The Common Good

Wendell Berry Earns Highest Humanities Award, Lectures on Economy and Imagination

On Monday evening, Wendell Berry delivered the 41st annual Jefferson Lecture in the Humanities, sponsored by the National Endowment of the Humanities, at the John F. Kennedy Center in Washington D.C. According to the NEH, this is “the most prestigious honor the federal government bestows for distinguished intellectual achievement in the humanities.”

Obama awards Wendell E. Berry the 2010 National Medal of Arts and Humanities. Ph
Obama awards Wendell E. Berry the 2010 National Medal of Arts and Humanities. Photo by Mark Wilson / Getty Images

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Read the full text of “It All Turns on Affection” HERE

In front of hundreds, Berry took his place among former recipients (Walker Percy, Toni Morrison, Arthur Miller, John Updike, and many others) to deliver a resonating essay on the beauty of place, imagination, and pleasure, titled “It All Turns on Affection.” The title hinges on E.M. Forster’s 1910 novel Howards End, which Berry said, takes some of its thrust as a “manifesto against materialism.”

Berry began with a story of his grandfather, who in the late 19th century, fully invested himself in the cultivation and harvest of tobacco crop. When it finally came time to leave home to sell his crop, Berry’s father was confronted with the harsh reality of capitalism: someone had formed a monopoly on tobacco, leaving thousands of farmers, like the Berry family, in hardship.

This led Berry to offer a contrast of images: the “boomer” versus the “sticker.” The boomer, he said, desires power and money; they’re willing to monopolize and industrialize without considering the toll it will take on the land and its people. In contrast, the “sticker” is one who values ones connection to the land and people over pillaging its resources and degrading its makeup; a “stickers’” affection for a place speaks to an ethic of intentionality and sustainability over a modern sense of economic growth or progress.

“We should, as our culture has warned us over and over again, give our affection to things that are true, just and beautiful," Berry writes. "When we give affection to things that are destructive, we are wrong. A large machine in a large, toxic, eroded cornfield is not, properly speaking, an object or sign of affection."

Berry spoke to the potential of imagination, advocating that it isn’t an escape into a fantasy realm, but is a visionary faculty grounded in reality; it enables one to see the world and the self most clearly.

He states, “For humans to have a responsible relationship to the world, they must imagine their places in it.”

In this, we recognize the land and its many life forms. As we move to form a connection with a place we begin to develop affection for it. This, Berry believes, enables true economy, one that is neighborly, kind, and conserving.

A true economy is one where people purposefully attend to the goods by which they live; where the local community acts with simplicity and affection to enhance the connection between people and nature. In this, the death of one human fully imagined is no less terrible than the death of a thousand abroad. In this, the hardship of one family affects the close community more painfully than national statistics of struggling farmers.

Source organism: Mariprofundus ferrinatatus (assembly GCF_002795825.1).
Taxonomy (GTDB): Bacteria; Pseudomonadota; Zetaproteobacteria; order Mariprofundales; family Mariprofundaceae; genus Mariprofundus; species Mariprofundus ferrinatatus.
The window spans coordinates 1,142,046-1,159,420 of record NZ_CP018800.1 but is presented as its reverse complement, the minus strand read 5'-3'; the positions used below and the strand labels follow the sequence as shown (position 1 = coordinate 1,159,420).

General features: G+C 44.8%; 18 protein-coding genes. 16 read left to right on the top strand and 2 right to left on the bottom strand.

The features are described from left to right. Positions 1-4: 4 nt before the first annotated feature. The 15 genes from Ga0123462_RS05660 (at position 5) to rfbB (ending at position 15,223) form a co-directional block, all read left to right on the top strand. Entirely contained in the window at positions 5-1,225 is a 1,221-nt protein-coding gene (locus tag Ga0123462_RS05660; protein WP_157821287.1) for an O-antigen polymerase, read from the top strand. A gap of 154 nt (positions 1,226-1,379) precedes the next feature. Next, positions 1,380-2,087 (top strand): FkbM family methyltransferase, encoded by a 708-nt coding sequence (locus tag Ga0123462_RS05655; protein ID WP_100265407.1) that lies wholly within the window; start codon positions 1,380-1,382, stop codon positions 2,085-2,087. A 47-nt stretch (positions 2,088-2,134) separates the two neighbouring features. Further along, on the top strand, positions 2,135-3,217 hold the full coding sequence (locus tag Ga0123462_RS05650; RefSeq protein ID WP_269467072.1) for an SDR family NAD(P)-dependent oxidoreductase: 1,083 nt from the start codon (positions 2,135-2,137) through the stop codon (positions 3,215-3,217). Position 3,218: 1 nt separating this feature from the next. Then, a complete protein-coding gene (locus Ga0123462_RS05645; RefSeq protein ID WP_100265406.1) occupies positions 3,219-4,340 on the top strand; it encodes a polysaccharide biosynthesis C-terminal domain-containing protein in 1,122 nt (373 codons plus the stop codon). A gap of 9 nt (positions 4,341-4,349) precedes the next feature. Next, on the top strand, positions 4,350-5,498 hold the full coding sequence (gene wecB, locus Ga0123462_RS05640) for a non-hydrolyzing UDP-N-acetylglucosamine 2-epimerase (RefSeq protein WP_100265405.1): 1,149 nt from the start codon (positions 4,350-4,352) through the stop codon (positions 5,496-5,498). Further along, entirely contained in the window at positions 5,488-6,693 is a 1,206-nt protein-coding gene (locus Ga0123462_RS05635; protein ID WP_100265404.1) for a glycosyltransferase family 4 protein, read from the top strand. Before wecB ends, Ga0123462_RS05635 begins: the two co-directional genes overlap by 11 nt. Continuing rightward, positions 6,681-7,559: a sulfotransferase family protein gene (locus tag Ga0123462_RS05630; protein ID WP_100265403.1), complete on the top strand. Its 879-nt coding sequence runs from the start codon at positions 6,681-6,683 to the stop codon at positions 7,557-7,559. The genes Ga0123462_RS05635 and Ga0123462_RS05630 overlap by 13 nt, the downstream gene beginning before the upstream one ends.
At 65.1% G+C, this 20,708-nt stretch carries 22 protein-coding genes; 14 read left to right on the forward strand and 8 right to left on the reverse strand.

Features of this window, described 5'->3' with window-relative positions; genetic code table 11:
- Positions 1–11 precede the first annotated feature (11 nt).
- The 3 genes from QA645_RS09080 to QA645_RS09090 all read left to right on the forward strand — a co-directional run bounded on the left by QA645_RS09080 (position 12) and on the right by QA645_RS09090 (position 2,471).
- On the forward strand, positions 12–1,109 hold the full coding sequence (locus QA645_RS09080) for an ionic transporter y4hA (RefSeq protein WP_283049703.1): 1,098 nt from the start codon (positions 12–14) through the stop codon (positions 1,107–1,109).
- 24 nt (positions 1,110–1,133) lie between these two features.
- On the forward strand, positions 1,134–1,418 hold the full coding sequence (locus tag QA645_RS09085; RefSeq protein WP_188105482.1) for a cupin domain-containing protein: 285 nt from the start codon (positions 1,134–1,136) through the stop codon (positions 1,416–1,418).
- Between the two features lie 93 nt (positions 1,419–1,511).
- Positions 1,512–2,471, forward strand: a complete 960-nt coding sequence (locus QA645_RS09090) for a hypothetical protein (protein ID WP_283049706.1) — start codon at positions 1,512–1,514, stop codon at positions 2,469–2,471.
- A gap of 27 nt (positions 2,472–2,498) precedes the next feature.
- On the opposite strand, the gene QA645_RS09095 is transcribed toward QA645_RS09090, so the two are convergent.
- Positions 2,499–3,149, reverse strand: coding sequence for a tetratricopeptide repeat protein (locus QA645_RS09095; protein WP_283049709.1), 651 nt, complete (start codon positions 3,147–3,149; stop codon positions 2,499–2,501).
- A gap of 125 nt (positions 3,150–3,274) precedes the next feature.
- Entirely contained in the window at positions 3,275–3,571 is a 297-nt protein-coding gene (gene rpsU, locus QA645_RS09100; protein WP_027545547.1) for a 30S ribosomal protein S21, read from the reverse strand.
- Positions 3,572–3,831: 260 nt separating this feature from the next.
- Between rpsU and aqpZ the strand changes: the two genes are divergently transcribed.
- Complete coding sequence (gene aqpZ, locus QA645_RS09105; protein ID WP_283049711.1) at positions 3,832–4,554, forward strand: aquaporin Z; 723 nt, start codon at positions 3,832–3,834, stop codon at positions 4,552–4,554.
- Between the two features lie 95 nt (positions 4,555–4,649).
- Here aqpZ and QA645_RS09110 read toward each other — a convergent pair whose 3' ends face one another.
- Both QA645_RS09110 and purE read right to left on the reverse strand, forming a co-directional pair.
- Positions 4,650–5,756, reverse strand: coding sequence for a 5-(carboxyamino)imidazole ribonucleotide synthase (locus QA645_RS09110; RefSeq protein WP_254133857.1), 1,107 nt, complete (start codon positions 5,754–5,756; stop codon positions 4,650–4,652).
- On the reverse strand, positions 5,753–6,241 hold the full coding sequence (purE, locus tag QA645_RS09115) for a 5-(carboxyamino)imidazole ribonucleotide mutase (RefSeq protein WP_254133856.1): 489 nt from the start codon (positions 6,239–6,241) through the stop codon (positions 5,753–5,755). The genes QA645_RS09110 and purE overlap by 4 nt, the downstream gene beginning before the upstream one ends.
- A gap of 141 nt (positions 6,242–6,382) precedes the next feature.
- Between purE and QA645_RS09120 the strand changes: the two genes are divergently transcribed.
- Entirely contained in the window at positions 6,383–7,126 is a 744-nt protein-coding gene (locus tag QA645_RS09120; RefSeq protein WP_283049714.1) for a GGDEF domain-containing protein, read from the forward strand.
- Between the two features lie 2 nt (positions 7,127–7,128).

Ultimately, Berry posited that the modern notion of economy, where progress and innovation is sought at any cost, destroys the possibility for an alternate, neighborly kind of economy.   

To an extent, this is what Forster foresaw in Howards End. Forester writes, “It is the vice of a vulgar mind to be thrilled by big business, to think that a thousand square miles are a thousand times more wonderful than one square mile … That is not imagination. No, it kills it.”

In keeping with the occasion, Berry ended by nominating his notion of economy to take an equal place among the pursuits of the arts and humanities.

“I mean, not economics, but economy, the making of the human household upon the earth … This is the economy that the most public and influential economists never talk about, the economy that is the primary vocation and responsibility of every one of us.

“Even so, land and people have suffered together, as invariably they must. Under the rule of industrial economics, the land, our country, has been pillaged for the enrichment, supposedly, of those humans who have claimed the right to own or exploit it without limit. Of the land-community much has been consumed, much has been wasted, almost nothing has flourished.

But this has not been inevitable. We do not have to live as if we are alone.”

To this Berry humbly walked off stage.

And his message resonated powerfully with his audience. Twice Berry was prompted to come back on stage to receive the applause of a full auditorium, standing together to honor his call.

While his story is not universal, the narrative of simple farm life and practice in rural Kentucky has a resounding message. Berry invites us to take part in a way of being that resists the current capitalist model of productivity, competition, and linear achievement. We are asked to imagine a resurrection, to amend the ways we’ve complacently followed along with the destructions that have ravaged our planet and communities, and worsened the ways we commune with nature and each other.

For faithful people, this is a spiritual mandate that permeates our holy texts.

Joshua Witchger is an online assistant at Sojourners.

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